GREEN BAY – Ka'dar Hollman had no stars, no scholarship offers and no real hope of playing football past high school, but that never stopped him from dreaming.
A native of Burlington, N.J., Hollman believed he could play at the Division I level. He just needed the opportunity – and a better SAT score.
So Hollman clamped down on his academics, attended Milford Academy in New Berlin, N.Y., and worked odd jobs unloading trucks for Dunkin' Donuts and cutting meat at a deli.
He wrote letters and emailed highlights to every D-I head coach and assistant he could find. His perseverance eventually landed Hollman a walk-on offer to play at Toledo University.
Years of sacrifice – and an impressive March pro day – led to the Packers drafting Hollman with the 185th selection Saturday, the first of Green Bay's two sixth-round picks.
"Getting picked by Green Bay in the sixth round, I had a rush of emotions go through me," Hollman said. "I just felt like all my hard work and everything I've been through went through me all at once. Tons of emotions about the hard work I did to get here."
Take a look at Packers CB Ka'dar Hollman during his college career.
Despite going to prep school for a semester, Hollman still didn't have the SAT score to get into college. He kept training at home. While working various jobs, Hollman battled self-doubt throughout. Motivation came in the form of the tapes he sent out to colleges - often without any replies.
"Every day, I would email my tape out to teams, to colleges, hoping I would hear something and every day I never heard anything back," Hollman said. "I felt like there were a couple days, I would wonder to myself – dang am I supposed to go D-1 in football? I just had times like that when real life hit me and I had to get through it."
Toledo finally came calling with a walk-on offer. Hollman earned a scholarship after his redshirt freshman year and started at cornerback the next three seasons, registering 27 pass breakups and two interceptions. He led the MAC last year with 12 breakups, along with forcing and recovering a fumble.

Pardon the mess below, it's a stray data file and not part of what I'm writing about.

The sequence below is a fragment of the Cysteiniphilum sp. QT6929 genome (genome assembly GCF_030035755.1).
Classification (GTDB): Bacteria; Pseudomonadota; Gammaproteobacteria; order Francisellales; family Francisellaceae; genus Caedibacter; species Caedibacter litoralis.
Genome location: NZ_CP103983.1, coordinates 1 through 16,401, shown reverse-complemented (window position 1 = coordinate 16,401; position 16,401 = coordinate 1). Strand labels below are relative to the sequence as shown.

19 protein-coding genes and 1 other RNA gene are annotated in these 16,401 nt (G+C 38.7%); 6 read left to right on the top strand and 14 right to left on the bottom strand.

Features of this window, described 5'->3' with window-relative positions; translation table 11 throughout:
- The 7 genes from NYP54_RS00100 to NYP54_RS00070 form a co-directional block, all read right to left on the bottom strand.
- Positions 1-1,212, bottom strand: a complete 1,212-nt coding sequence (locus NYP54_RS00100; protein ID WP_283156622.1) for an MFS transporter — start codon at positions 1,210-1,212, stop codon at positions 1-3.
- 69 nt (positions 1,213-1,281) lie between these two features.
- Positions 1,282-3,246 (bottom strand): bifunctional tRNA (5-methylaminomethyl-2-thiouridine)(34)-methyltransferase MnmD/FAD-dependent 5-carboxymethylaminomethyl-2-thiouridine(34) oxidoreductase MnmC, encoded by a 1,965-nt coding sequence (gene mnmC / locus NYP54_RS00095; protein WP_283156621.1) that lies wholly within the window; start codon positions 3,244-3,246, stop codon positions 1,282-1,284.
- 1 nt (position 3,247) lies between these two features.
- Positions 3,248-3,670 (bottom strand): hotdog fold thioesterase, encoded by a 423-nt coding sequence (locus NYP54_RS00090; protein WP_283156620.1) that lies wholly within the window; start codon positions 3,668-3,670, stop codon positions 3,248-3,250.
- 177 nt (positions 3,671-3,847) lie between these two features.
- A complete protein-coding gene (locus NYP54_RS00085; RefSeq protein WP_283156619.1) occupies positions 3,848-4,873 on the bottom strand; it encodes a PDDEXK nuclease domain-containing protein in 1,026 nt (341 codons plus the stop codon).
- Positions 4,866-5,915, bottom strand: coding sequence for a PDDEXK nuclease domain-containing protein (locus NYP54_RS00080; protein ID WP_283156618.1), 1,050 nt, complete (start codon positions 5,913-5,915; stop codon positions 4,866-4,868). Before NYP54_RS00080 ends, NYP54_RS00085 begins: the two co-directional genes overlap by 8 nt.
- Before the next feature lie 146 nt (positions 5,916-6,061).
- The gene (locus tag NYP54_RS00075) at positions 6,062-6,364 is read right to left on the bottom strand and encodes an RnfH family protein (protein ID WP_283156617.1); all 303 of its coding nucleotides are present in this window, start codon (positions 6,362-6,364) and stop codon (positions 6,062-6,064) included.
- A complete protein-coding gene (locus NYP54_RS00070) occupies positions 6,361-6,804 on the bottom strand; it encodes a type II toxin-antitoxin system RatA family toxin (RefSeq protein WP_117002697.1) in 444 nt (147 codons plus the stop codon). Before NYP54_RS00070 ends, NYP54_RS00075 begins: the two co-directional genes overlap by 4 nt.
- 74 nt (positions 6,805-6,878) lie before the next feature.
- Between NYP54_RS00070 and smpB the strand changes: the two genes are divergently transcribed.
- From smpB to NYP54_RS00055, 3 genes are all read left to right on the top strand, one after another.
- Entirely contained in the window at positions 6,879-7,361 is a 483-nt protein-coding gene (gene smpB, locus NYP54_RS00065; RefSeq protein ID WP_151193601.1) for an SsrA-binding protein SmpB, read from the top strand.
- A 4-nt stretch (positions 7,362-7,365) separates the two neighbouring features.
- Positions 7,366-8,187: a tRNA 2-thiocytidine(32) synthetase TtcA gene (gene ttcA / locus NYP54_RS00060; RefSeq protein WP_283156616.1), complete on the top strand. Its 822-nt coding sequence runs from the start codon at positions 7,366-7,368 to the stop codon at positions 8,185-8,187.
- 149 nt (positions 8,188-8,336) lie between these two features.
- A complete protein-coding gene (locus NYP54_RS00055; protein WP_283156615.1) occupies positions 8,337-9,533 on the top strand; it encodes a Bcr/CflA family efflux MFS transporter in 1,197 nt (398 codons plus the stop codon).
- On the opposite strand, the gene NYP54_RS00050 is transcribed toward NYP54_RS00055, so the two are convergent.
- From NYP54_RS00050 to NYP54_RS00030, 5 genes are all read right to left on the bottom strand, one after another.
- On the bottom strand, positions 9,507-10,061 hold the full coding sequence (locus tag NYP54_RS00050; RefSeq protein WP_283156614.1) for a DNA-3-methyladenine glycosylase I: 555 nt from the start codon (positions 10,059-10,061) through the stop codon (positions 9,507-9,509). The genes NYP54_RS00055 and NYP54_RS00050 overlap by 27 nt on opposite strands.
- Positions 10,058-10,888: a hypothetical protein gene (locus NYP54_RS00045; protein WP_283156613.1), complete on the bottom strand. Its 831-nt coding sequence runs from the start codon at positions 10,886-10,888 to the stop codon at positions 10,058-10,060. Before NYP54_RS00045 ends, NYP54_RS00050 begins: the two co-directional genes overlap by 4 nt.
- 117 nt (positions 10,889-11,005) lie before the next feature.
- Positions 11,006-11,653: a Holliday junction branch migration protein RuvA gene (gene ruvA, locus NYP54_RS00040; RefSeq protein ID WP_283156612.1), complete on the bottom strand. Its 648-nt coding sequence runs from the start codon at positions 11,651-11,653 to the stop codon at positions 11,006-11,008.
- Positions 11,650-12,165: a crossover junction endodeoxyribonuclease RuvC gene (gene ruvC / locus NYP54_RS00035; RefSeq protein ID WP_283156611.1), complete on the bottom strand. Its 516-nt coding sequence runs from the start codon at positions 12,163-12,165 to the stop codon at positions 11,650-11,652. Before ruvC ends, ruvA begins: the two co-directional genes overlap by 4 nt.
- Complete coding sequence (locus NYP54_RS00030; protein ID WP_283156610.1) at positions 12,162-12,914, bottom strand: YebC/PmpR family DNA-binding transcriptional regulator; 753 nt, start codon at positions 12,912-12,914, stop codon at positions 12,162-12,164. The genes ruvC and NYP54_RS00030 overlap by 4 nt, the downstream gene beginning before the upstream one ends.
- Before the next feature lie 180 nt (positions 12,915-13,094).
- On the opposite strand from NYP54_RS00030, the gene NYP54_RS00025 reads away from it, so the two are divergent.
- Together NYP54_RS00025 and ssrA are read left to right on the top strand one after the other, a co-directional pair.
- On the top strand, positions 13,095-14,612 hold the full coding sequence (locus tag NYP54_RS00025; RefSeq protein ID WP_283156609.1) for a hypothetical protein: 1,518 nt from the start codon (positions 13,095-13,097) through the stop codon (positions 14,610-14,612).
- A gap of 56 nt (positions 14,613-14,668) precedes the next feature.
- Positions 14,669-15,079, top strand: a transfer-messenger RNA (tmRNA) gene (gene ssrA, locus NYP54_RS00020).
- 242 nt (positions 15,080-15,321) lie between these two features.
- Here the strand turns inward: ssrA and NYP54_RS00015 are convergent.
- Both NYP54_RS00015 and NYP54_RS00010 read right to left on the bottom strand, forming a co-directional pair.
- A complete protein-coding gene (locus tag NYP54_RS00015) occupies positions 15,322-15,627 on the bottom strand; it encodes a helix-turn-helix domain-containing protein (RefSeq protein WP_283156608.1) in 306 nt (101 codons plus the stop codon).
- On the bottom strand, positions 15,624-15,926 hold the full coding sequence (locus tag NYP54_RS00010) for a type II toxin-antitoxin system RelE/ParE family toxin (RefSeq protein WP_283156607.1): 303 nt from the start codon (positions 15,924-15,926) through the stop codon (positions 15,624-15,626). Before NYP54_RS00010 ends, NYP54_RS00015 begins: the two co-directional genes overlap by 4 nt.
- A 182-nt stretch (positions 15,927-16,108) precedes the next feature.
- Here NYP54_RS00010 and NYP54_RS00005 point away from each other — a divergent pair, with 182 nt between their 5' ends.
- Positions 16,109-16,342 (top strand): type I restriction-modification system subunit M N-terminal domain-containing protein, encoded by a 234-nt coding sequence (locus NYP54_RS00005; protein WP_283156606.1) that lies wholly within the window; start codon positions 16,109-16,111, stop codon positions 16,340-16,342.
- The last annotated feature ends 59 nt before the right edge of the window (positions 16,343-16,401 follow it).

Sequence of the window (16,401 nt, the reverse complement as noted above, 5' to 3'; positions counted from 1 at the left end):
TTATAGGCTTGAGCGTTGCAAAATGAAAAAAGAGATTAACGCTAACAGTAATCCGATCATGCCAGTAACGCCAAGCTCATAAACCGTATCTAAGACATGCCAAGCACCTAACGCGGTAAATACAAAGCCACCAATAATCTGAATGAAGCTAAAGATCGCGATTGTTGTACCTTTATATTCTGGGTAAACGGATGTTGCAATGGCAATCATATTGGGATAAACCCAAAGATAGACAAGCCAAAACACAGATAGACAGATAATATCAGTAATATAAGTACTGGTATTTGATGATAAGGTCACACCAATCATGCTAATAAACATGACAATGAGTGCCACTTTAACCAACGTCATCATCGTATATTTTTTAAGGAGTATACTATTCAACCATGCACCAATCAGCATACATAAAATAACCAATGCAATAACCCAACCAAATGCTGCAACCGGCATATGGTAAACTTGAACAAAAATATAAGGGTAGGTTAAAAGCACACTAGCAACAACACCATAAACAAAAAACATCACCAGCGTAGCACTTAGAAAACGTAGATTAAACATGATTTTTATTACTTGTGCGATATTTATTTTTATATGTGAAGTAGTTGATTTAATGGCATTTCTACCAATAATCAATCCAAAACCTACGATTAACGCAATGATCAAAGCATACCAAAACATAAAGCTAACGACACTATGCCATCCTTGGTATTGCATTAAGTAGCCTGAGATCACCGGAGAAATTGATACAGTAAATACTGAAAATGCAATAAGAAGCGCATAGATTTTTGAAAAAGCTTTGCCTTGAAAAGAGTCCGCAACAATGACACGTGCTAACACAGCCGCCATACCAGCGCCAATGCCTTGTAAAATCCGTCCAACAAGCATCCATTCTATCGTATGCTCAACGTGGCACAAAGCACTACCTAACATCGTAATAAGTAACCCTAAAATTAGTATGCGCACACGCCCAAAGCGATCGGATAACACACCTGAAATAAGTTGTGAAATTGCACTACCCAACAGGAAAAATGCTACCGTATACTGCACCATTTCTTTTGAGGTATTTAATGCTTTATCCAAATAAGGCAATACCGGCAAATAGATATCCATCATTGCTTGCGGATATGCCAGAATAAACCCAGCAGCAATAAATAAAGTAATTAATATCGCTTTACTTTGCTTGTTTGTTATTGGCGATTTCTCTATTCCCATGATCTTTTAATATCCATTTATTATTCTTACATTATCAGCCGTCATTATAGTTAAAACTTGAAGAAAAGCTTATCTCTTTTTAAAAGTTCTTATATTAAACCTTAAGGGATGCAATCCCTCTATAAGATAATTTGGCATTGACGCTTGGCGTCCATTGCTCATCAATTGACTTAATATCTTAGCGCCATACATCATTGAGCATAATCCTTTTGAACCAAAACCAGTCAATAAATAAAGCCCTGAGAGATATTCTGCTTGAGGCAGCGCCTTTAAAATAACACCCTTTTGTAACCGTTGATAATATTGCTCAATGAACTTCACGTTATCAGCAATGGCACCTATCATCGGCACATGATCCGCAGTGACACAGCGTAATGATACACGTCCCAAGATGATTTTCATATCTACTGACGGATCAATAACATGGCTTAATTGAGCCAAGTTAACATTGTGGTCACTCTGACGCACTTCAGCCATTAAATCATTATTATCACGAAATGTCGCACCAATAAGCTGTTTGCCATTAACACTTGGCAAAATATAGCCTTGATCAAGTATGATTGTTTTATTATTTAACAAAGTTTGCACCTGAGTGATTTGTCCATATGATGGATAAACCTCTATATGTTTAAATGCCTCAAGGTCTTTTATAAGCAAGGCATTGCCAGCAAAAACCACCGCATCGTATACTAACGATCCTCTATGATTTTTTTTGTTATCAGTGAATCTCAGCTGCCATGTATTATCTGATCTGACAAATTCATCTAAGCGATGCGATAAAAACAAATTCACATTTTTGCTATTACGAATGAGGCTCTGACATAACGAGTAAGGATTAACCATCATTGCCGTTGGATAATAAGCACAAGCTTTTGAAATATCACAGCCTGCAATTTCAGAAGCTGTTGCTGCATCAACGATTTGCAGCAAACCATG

What really put Hollman on the NFL map, though, was his Toledo pro day in March, when the 5-foot-11, 190-pound cornerback recorded a 4.37 time in the 40 with a 39-inch vertical.
The Packers, intrigued with what they'd seen, hosted Hollman on an official pre-draft visit last week. Both parties came away impressed with the meeting.
"I felt the Green Bay tradition, the long tradition with the team, I felt it right when I stepped on Lambeau Field," said Hollman, the first Toledo alumnus to be drafted by the Packers since Carl Ford in 2003. "It was just a different feeling than everywhere else I went. I just felt like the place I was walking in was greater than me. I just felt like that was a place I belonged."
During his time in Toledo, Hollman fulfilled his mother's dream of him earning a college degree. He received a bachelor's degree last tear in individualized studies (with a minor in business) and is currently working towards a Master's in rec and leisure.
Now on the precipice of the NFL, Hollman reflected on his journey. While he won't say he cherishes this opportunity more than any of the other 255 players drafted this weekend, Hollman's sacrifices are paid in full.
"Speaking for myself, I know how much I appreciate it," Hollman said. "I appreciate it to the max and more. I'm not going to say I appreciate it more than them – everyone has their own battles and different journeys – but I don't know anybody's path is like mine."